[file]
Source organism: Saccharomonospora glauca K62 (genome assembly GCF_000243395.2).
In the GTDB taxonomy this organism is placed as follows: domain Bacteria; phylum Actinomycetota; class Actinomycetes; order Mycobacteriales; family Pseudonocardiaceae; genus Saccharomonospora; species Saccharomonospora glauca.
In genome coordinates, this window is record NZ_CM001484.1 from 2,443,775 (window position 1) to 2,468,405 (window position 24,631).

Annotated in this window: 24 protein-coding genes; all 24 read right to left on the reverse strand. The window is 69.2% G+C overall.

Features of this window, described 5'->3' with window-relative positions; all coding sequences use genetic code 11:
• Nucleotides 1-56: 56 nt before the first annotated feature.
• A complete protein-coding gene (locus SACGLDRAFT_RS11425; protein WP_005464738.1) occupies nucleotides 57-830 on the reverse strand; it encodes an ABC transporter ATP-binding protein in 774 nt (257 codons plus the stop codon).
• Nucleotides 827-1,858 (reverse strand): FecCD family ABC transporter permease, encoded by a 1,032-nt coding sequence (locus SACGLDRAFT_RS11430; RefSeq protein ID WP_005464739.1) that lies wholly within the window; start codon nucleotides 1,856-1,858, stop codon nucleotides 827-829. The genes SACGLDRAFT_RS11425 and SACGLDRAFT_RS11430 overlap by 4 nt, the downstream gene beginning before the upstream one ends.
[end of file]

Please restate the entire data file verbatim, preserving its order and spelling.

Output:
Source organism: Saccharomonospora glauca K62 (genome assembly GCF_000243395.2).
In the GTDB taxonomy this organism is placed as follows: domain Bacteria; phylum Actinomycetota; class Actinomycetes; order Mycobacteriales; family Pseudonocardiaceae; genus Saccharomonospora; species Saccharomonospora glauca.
In genome coordinates, this window is record NZ_CM001484.1 from 2,443,775 (window position 1) to 2,468,405 (window position 24,631).

Annotated in this window: 24 protein-coding genes; all 24 read right to left on the reverse strand. The window is 69.2% G+C overall.

Features of this window, described 5'->3' with window-relative positions; all coding sequences use genetic code 11:
• Nucleotides 1-56: 56 nt before the first annotated feature.
• A complete protein-coding gene (locus SACGLDRAFT_RS11425; protein WP_005464738.1) occupies nucleotides 57-830 on the reverse strand; it encodes an ABC transporter ATP-binding protein in 774 nt (257 codons plus the stop codon).
• Nucleotides 827-1,858 (reverse strand): FecCD family ABC transporter permease, encoded by a 1,032-nt coding sequence (locus SACGLDRAFT_RS11430; RefSeq protein ID WP_005464739.1) that lies wholly within the window; start codon nucleotides 1,856-1,858, stop codon nucleotides 827-829. The genes SACGLDRAFT_RS11425 and SACGLDRAFT_RS11430 overlap by 4 nt, the downstream gene beginning before the upstream one ends.